This challenge makes one decide to opt for rocky Lords Rake rather than Foxes Tarn. Scrambling on loose scree downhill and then shouting “Rocks below!” uphill, one eventually pops out on top of that beasty we call Scafell. Time for a rest, check the view, photo and then choosing the worst route off the top down the steepest decent of the round. Wasdale below – and I mean “below”. Down the scree slope with rocks bashing your ankles we went, down, down until the legs ached followed by a fresh wash in the stream.
Running into Checkpoint 3 – Wasdale, I met my favourite supporter, Ruth, whom I had primed not to show any sympathy or comment on how I might look. She helped me get some rice pudding and custard down. Ade joined us having travelled from Hull. Dave and Max decided that leg 3 wasn’t enough – so let’s do leg 4 too. With water bottles filled up, we set off at 10 am. Up my nemesis – Yewbarrow. A 44 min slog straight up in the baking sun. Here is where things started to go awry. Max decided he would be the water buffalo and loaded himself up with a good few litres. This, plus the heat etc. slowed him down. Dave hung back to help, but as most hills in the Lakes have many false summits, I soon lost Max and Dave. Over the top Danny, Ade and I went. Eventually slogging up a higher, but easier gradient Red Pike, Dave caught up. Max, knowledgeable in these hills would look after himself, I hoped. Ade was urging us along.
Steeple is an out-and-back peak jutting off the main massifs. I met Danny starting this when I returned. He didn’t look good. Ade hung back and I caught up with Dave. Up and over Pillar and way down the other side we saw Ade ahead. Danny’s knees had packed up and they met Max who would take care of the situation. All good. We kept our speed and found a better line up Kirk fell (not the gullies which spooked Dave and me on a previous recce). Relentless climbs up and down with loose rocks and heavy underfoot. The sun was doing his job well. One custard down to help the energy. Nothing else would work. I remained very worried about the “food in” part. A “blow” was surely looming.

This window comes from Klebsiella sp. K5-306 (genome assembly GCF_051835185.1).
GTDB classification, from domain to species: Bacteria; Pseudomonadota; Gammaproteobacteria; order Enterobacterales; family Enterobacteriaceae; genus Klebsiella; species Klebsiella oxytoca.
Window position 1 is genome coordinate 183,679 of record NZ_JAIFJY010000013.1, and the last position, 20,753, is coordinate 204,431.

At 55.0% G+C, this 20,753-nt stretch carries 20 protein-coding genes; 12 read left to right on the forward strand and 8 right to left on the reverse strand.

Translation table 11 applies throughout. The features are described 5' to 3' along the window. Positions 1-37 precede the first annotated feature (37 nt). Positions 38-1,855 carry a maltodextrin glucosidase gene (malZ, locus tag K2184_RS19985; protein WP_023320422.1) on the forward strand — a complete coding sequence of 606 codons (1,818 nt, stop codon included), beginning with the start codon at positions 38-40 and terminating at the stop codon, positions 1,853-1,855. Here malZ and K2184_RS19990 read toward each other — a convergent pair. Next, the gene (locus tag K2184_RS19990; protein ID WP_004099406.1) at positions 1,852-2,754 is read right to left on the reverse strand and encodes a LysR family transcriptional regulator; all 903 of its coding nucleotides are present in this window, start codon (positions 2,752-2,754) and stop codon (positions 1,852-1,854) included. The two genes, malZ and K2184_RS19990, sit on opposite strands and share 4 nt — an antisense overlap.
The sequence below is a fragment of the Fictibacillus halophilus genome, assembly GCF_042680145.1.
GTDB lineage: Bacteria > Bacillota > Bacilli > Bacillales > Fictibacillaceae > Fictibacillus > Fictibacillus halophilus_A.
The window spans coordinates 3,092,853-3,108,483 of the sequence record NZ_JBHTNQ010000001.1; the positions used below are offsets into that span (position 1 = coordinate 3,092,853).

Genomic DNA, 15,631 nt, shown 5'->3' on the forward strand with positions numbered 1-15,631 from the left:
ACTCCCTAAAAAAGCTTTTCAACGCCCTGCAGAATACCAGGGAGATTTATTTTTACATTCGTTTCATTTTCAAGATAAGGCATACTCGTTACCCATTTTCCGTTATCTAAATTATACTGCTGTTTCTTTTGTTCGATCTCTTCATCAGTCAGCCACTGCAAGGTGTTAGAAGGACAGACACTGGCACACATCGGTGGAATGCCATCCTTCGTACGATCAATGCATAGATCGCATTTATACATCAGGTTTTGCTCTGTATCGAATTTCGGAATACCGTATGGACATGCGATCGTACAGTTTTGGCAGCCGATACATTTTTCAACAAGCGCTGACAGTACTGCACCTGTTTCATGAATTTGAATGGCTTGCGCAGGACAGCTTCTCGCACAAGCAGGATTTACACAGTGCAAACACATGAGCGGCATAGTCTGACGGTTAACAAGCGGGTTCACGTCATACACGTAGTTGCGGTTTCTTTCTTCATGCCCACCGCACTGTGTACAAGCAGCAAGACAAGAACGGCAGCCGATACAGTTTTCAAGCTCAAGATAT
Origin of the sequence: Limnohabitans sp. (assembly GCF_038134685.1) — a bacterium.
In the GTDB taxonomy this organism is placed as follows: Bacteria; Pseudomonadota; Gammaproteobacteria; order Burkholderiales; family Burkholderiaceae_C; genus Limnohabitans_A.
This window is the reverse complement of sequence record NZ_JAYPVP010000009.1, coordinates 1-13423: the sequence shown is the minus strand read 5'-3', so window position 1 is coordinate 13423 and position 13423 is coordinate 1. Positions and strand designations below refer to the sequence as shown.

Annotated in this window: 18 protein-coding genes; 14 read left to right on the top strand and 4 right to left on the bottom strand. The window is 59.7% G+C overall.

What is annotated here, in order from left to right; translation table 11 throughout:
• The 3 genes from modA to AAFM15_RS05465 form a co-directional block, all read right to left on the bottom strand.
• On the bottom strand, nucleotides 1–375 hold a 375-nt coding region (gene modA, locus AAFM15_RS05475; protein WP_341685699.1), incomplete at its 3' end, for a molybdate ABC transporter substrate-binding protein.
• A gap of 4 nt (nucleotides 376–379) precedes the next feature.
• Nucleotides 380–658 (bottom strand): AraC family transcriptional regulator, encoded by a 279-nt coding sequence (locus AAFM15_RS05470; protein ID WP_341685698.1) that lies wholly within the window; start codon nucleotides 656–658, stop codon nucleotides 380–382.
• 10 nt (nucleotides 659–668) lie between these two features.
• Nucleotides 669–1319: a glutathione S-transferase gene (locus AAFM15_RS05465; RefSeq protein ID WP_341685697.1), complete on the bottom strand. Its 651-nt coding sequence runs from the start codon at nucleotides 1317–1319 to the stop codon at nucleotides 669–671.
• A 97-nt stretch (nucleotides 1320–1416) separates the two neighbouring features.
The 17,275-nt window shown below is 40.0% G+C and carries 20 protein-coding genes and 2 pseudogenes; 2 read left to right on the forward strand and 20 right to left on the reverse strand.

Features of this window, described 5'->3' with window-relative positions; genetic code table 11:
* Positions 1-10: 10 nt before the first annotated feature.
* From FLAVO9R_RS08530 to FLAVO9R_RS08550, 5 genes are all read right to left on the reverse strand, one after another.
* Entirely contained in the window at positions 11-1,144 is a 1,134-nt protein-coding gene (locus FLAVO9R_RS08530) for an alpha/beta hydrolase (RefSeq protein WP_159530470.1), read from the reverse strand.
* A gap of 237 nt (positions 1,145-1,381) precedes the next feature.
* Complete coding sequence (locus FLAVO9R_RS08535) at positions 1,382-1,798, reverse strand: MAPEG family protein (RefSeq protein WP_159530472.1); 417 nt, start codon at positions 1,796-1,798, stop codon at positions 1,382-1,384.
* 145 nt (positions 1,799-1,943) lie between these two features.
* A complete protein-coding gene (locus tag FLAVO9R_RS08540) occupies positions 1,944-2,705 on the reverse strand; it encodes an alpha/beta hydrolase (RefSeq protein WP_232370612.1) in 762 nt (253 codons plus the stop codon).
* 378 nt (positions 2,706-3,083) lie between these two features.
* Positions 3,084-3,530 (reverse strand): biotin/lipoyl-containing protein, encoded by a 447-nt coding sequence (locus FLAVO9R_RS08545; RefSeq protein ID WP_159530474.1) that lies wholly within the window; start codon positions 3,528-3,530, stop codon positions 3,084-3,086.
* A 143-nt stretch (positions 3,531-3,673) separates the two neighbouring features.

Great Gable, the last impending giant, is one huge climb followed by the similar painfully slow, near vertical decent to Pillar and Kirk Fell. Ade reminded us to pose for a photo with the plaque remembering those who had fallen in the Great Wars. With the hardest climbs under our belt we moved onto Green Gable. A stop to cool my head in the only tarn with water, followed by a roll over and moan was met with a laugh and a kick to get me going. Dave was enjoying this! Brandreth and Grey Knotts with a steep long decent into Honister saw leg 4 done.
Here I was met by Richard, my old running friend from Chester who literally put a West Cheshire vest on me way back when and said to join their league team. My last leg supporter couldn’t be found, so poor Ade was voluntold to do leg 5. A quick food stop and I was still on the 22h30 – 23h00 mark.
Up Dale Head with 7 summits, Hindcarth and the long path to Robinson. Peak 42 at 4 pm. All good. We picked our way down the smooth rocks and eventually descended off these peaks. Racing now along the valley floor, poor Ade’s lungs had too much oxygen. Richard and Dave now met me at Newlands church for the 9 kms tar home. Running at a healthy pace we worked our way into Keswick. I found my 2nd 2nd wind and found myself rushing through town, stopping the traffic and weaving thru the Saturday market. I raced up those Moot Hall steps at 17:13 – 22h03. Elated, but kicking myself over those 3 mins!
That’s it. Fill in the ratification form, get it approved by the secretary and you’ve completed the Bob Graham round. I joined the 24hr BG club. There’s no pomp, medals, T shirts. It’s just you and your memories.
I think, because such a not-big-deal is made of the BG, it’s such a big deal.
A huge thank you to all who supported in so many ways. Job done. The views remain for another visit, but at a more sedate pace? Welcome to running in the UK.
Now, did I see a Public foot path down that road?